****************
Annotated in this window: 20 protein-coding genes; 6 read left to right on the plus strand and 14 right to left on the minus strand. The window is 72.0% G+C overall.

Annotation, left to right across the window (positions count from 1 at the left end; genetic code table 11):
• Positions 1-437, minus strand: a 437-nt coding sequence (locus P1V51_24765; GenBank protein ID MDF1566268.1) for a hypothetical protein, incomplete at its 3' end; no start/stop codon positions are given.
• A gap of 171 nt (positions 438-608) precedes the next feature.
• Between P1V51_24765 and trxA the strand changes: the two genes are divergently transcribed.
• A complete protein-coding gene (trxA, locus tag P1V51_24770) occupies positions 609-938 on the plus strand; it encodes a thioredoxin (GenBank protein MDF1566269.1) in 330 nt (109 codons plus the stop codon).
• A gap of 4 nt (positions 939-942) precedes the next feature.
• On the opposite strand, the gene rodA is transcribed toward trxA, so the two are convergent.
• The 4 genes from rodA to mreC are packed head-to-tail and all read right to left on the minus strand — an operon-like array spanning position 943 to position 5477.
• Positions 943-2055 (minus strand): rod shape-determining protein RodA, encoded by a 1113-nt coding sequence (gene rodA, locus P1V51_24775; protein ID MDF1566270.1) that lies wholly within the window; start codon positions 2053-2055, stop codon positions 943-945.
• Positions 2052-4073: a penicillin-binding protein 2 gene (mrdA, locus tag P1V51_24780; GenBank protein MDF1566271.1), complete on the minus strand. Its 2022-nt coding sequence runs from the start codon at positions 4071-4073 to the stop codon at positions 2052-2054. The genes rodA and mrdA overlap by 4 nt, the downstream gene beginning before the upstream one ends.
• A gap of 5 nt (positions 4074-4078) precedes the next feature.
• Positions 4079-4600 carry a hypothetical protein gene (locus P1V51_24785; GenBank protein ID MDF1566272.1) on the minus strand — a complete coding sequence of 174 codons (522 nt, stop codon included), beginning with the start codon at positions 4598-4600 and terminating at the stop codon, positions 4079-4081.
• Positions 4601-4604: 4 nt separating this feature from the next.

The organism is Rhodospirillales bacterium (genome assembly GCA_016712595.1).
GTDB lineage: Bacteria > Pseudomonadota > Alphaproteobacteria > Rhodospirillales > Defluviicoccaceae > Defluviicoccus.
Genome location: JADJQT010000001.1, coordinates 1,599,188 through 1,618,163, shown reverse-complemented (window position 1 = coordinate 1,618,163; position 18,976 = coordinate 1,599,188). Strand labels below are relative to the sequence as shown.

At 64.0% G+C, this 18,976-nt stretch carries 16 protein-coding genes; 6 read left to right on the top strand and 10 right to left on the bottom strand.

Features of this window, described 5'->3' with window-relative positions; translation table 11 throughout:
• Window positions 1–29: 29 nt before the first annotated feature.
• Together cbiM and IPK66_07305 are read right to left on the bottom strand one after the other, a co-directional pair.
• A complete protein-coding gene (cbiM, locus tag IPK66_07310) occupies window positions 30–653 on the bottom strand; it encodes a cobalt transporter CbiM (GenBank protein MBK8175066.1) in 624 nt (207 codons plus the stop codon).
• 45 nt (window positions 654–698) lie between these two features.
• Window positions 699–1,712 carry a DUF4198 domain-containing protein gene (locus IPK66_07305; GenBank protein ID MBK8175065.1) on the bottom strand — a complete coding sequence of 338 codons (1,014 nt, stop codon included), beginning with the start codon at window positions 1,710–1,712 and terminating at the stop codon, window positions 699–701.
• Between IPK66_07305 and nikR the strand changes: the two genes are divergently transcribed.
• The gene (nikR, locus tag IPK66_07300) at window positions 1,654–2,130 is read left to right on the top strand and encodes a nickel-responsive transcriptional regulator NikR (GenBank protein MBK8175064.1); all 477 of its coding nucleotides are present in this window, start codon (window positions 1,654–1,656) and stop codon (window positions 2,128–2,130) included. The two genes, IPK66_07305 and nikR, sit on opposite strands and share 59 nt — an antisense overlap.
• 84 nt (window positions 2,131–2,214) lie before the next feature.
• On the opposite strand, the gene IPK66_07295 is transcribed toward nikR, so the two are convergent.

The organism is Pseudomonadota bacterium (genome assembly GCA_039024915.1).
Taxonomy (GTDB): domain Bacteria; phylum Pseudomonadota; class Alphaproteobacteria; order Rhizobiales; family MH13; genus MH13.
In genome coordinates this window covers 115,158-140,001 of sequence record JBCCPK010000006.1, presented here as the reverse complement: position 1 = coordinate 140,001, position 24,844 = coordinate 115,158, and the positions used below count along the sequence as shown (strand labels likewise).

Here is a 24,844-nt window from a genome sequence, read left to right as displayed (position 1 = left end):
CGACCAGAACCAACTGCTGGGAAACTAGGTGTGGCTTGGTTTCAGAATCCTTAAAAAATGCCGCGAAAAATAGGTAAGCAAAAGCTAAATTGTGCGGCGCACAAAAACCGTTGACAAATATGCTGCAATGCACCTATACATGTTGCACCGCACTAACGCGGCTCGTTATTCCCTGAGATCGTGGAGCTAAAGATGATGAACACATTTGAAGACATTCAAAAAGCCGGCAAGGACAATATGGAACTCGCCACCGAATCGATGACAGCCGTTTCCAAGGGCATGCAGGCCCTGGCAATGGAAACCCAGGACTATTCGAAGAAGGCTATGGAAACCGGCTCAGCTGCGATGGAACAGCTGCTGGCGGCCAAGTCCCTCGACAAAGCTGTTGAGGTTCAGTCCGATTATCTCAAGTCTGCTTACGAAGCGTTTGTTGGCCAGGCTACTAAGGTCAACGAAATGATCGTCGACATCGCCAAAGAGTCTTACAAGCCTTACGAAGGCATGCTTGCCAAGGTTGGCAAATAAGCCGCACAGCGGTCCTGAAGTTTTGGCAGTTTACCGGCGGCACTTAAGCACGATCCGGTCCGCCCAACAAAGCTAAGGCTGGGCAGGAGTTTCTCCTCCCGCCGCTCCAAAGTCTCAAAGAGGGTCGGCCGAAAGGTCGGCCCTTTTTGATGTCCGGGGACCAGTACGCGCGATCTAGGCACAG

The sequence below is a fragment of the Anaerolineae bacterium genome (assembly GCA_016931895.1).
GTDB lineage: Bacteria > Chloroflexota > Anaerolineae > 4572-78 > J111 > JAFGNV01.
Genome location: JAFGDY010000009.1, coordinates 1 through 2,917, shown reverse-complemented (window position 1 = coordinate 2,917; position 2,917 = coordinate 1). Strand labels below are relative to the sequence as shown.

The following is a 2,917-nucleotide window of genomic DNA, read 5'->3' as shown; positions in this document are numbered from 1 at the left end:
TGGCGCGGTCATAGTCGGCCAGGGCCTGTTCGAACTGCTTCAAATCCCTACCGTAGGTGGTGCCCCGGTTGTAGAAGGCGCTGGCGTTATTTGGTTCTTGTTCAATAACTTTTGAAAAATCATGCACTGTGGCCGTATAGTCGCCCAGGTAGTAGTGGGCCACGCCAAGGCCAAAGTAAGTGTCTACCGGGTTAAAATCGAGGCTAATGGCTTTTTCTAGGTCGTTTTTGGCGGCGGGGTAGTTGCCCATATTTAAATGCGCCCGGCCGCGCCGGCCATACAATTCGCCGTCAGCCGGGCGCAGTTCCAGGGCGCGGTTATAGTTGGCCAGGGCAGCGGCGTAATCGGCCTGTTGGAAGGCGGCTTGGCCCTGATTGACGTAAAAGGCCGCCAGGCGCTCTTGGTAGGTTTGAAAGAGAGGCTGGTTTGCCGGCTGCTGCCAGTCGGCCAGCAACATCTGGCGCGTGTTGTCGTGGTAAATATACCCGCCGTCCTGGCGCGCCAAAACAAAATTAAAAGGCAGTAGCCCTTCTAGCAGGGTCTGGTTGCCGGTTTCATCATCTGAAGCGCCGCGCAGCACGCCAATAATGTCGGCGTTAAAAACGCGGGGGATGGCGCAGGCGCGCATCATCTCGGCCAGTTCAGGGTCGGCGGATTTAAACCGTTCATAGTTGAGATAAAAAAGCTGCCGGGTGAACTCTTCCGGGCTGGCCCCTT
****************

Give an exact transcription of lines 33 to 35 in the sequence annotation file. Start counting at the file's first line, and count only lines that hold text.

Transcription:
CGACCAGAACCAACTGCTGGGAAACTAGGTGTGGCTTGGTTTCAGAATCCTTAAAAAATGCCGCGAAAAATAGGTAAGCAAAAGCTAAATTGTGCGGCGCACAAAAACCGTTGACAAATATGCTGCAATGCACCTATACATGTTGCACCGCACTAACGCGGCTCGTTATTCCCTGAGATCGTGGAGCTAAAGATGATGAACACATTTGAAGACATTCAAAAAGCCGGCAAGGACAATATGGAACTCGCCACCGAATCGATGACAGCCGTTTCCAAGGGCATGCAGGCCCTGGCAATGGAAACCCAGGACTATTCGAAGAAGGCTATGGAAACCGGCTCAGCTGCGATGGAACAGCTGCTGGCGGCCAAGTCCCTCGACAAAGCTGTTGAGGTTCAGTCCGATTATCTCAAGTCTGCTTACGAAGCGTTTGTTGGCCAGGCTACTAAGGTCAACGAAATGATCGTCGACATCGCCAAAGAGTCTTACAAGCCTTACGAAGGCATGCTTGCCAAGGTTGGCAAATAAGCCGCACAGCGGTCCTGAAGTTTTGGCAGTTTACCGGCGGCACTTAAGCACGATCCGGTCCGCCCAACAAAGCTAAGGCTGGGCAGGAGTTTCTCCTCCCGCCGCTCCAAAGTCTCAAAGAGGGTCGGCCGAAAGGTCGGCCCTTTTTGATGTCCGGGGACCAGTACGCGCGATCTAGGCACAG

The sequence below is a fragment of the Anaerolineae bacterium genome (assembly GCA_016931895.1).
GTDB lineage: Bacteria > Chloroflexota > Anaerolineae > 4572-78 > J111 > JAFGNV01.